Proposed budget cuts by the Trump administration could affect some services that help the elderly and disabled in Austin.
The proposed federal cuts include removing $3 billion from the Department of Housing and Urban Development's Community Development Block grants. Those grants help fund Meals on Wheels programs all over the country, including here in Central Texas.
Volunteers with Meals on Wheels Central Texas prepare and deliver 3,000 meals for people in need and, while the proposed cuts only make up a small percentage of their budget, officials said any drop in funding would result in less people getting the food and human interaction they need.
“They’re also delivering the reminder that they haven't been forgotten by the community. They're also providing a daily well check. They get to know these folks, because they're delivering to them every day, they know when something's off, and they are trained that if they think something is wrong with the client to contact us immediately,” said Thad Rosenfeld, Vice President of Communications for Meals on Wheels Central Texas.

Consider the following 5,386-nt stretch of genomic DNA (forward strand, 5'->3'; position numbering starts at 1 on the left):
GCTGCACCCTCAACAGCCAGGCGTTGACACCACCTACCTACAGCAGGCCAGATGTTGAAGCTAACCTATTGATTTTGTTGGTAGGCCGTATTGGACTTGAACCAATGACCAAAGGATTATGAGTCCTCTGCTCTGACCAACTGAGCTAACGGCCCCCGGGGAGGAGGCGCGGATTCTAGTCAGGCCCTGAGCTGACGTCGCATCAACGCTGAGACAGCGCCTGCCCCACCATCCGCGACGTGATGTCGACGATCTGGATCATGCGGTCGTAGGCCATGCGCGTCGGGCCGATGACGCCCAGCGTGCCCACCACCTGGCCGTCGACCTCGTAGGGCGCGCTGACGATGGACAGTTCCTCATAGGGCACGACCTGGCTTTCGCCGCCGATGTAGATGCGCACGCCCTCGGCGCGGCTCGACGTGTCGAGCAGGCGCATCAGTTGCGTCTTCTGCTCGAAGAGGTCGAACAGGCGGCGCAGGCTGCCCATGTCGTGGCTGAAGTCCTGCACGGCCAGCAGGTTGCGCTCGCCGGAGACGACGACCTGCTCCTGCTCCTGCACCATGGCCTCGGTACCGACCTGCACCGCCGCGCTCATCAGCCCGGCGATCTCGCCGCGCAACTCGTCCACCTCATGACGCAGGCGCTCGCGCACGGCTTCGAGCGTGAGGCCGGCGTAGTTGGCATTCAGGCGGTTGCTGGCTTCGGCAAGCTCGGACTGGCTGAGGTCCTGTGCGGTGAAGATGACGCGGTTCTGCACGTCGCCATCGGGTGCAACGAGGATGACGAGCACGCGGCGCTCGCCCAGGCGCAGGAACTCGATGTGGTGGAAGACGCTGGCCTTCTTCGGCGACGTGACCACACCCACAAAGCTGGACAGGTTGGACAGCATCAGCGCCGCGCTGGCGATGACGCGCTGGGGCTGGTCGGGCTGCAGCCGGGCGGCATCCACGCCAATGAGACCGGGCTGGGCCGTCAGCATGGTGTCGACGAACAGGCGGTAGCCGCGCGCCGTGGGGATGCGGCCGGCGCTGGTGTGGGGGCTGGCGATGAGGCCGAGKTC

The services the organization provides could be in danger if proposed budget cuts by the Trump administration make it through congress.
“We operate lean and mean here as far as our operating budget is concerned. 83 cents out of every dollar go to direct services to help our clients, so we keep the overhead very low. So any cuts are going to have an effect on the amount of service we're able to provide. So less money from the federal government will mean fewer meals coming out of this kitchen,” said Rosenfeld.
Meals on Wheels Central Texas officials said delivering meals to people in their homes costs about $2,100 a year. If those people had to be moved to assisted living instead, it would cost between $40-45,000 a year.
“We should be increasing funding to Meals on Wheels because the need is there and, if you look at the cost savings vs the alternative, it just makes good fiscal sense to do that,” Rosenfeld said.
That's why those working at the organization are trying to remain optimistic that the cuts will not be approved.
“We're hoping that as this issue is debated on Capitol Hill that lawmakers will realize the intense value that their providing these services offers, not only for the people being assisted, but taxpayers themselves,” Rosenfeld said.
On the plus side, Meals on Wheels staffers said since word got out to the community about the possible cuts, several more people have contacted them to volunteer or donate.